It is specifically in black and white in HR 25. http://www.thomas.gov under the section taxes to be seperatly stated.
This identical to the system in europe which has imposed criminal liabilty for not issuing and not OBTAINING a reciept showing a sales tax was paid.
all in the HR 25 (and senate version).
One of the points of the Fair Tax was that the poorest people not be penalized. If you grow your own food (gardens, chickens, etc.) then you are supporting yourself and there is no tax on that. If you sell your surplus then you would be required to collect the 23% tax and forward it to the appropriate authority. I imagine that people would set a price for things they sell and then add on 23% just as they do with the state sales taxes.
Aww... you wrecked the “dumbest argument of the day”
I agree. You should try using some now and then, instead of ill-informed allegations.
The only “ill” thing is the FT cult - mentally ill...
Thank you very much for that critique. I will consider the source and ignore it.
Compliment gladly returned.
Except mortgages are taxed under the fairtax. And here is a few things about the embedded tax.
The truth about Embedded Taxes
What are Embedded Taxes?
According to the Fairtax Experts research (Jorgenson and Kotlikoff), embedded taxes are assumed to be all taxes paid which eventually get priced in the final price of goods. These include Corporate Taxes, Estate and Gift Taxes, Employment Taxes and Individual Taxes.
Are there 22-23% embedded taxes in the cost of goods?
According to IRS Stats for 2007, there were $2.461 Trillion worth of the 'embedded taxes' collected. According to FairTax Analysis the total amount of taxable goods and services for 2007 were $11.244 Trillion. So by definition, there are 21.88% embedded taxes in theses cost of goods.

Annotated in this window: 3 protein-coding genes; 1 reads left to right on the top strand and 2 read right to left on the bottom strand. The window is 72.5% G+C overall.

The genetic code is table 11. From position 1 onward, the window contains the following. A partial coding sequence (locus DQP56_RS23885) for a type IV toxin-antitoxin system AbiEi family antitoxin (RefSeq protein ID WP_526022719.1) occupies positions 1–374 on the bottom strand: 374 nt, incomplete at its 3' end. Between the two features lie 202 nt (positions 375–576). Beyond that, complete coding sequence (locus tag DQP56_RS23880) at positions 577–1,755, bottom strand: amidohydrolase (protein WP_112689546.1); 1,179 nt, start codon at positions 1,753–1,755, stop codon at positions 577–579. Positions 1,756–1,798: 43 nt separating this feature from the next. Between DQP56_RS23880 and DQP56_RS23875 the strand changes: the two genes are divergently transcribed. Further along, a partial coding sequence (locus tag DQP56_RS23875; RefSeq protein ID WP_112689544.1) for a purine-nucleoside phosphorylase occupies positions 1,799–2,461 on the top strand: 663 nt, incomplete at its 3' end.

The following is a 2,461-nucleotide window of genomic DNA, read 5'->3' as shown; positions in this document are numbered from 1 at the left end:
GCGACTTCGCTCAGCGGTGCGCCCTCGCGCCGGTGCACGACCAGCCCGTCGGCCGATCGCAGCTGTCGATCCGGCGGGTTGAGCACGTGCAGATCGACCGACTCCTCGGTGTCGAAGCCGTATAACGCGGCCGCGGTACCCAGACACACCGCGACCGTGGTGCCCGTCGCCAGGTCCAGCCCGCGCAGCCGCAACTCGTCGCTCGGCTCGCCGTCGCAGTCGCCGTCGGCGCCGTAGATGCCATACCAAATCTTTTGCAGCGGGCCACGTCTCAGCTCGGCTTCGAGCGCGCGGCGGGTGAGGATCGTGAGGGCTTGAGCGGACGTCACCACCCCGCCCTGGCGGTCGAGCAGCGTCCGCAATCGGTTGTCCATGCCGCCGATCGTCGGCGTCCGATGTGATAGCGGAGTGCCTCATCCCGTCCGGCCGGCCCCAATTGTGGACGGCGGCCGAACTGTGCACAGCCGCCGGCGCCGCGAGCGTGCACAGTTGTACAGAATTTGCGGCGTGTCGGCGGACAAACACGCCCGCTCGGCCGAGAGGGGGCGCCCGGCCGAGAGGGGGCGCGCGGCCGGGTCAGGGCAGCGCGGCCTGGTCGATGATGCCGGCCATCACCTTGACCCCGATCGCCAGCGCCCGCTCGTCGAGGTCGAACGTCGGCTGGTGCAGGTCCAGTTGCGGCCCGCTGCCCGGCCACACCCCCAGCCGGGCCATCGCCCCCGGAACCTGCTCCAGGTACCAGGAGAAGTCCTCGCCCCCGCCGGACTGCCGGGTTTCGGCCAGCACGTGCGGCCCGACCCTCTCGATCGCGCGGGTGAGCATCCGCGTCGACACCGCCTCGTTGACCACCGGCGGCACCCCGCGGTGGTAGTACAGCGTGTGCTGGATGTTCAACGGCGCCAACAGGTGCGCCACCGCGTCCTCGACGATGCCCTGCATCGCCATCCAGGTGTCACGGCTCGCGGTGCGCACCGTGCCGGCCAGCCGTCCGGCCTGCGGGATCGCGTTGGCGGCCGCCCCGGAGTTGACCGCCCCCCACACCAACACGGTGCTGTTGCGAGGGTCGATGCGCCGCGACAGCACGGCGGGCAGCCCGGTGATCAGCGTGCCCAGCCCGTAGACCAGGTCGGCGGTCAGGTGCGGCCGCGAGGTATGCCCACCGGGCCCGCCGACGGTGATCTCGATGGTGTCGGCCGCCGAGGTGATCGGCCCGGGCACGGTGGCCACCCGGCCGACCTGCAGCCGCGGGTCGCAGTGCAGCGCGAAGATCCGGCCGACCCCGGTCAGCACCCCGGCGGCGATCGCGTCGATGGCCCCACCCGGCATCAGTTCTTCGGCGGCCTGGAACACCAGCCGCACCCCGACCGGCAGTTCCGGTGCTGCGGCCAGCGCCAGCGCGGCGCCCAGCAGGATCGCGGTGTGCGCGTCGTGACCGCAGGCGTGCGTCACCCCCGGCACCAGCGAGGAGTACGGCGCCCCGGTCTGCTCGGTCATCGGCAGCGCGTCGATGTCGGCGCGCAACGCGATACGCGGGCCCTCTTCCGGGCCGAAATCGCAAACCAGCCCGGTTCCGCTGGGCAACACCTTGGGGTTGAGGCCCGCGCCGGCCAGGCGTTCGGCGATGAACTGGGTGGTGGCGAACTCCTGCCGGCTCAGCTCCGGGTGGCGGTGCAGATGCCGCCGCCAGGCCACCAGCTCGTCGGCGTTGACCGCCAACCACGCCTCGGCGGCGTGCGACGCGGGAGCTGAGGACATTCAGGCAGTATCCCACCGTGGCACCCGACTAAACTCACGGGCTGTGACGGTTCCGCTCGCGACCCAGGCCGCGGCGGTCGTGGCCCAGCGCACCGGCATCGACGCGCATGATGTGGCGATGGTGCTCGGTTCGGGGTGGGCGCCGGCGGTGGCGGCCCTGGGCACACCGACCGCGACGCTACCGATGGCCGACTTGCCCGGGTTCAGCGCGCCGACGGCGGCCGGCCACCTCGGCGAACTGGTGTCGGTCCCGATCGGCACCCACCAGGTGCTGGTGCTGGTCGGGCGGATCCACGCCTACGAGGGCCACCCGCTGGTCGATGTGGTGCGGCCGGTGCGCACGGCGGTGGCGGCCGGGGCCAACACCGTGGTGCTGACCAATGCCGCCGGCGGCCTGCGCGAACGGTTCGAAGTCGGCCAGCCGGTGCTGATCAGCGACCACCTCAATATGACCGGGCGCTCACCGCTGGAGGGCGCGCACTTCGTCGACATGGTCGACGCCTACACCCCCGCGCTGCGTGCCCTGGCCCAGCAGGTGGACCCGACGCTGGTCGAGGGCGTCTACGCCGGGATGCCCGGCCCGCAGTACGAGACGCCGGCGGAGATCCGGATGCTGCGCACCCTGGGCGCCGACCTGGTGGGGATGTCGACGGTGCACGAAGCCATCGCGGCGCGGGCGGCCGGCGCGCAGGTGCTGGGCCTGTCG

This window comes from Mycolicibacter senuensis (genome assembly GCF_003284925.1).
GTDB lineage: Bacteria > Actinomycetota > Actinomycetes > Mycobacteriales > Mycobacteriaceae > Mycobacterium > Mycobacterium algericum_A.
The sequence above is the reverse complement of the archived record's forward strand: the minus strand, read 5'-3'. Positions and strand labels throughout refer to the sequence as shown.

Does the fairtax reduce/eliminate all these costs to the Producer?
Here is the rub, no it doesn't. Some of those savings will be realized by the Producer, but most of them will be realized by the Individual. Producers will only realize the savings from the elimination of the Corporate taxes and 1/2 of the Employment taxes, which amounts to $1.0 Trillion of the $2.46 Trillion taxes which are collected. So assuming the Producers pass EVERY penny of savings to the customer, they can only lower their pre-tax prices 8.9%. Once the 30% sales tax (23% inclusive fairtax) is added to the cost, on average costs of goods will have to rise about 18%.
Does fairtax research refute this?
No, both fairtax experts (Dr. Dale Jorgenson andaffirm that prices will Rise assuming that wages stay at their current levels.who the fairtax.org has hired to research this
Is this bad?
For people who have accumulated wealth, yes, because this will amount to a double taxation on their wealth. For people who have little wealth, but will be able to take home a larger paycheck, no because they will be able to afford the higher prices with their larger paychecks and prebates. Kotlikoff readily admits and even brags that the fairtax is a tax on wealth.
But what about the Prebate?
The prebate will cost about $540 billion according to the fairtax numbers. This will add to the amount of tax that will need to be collected.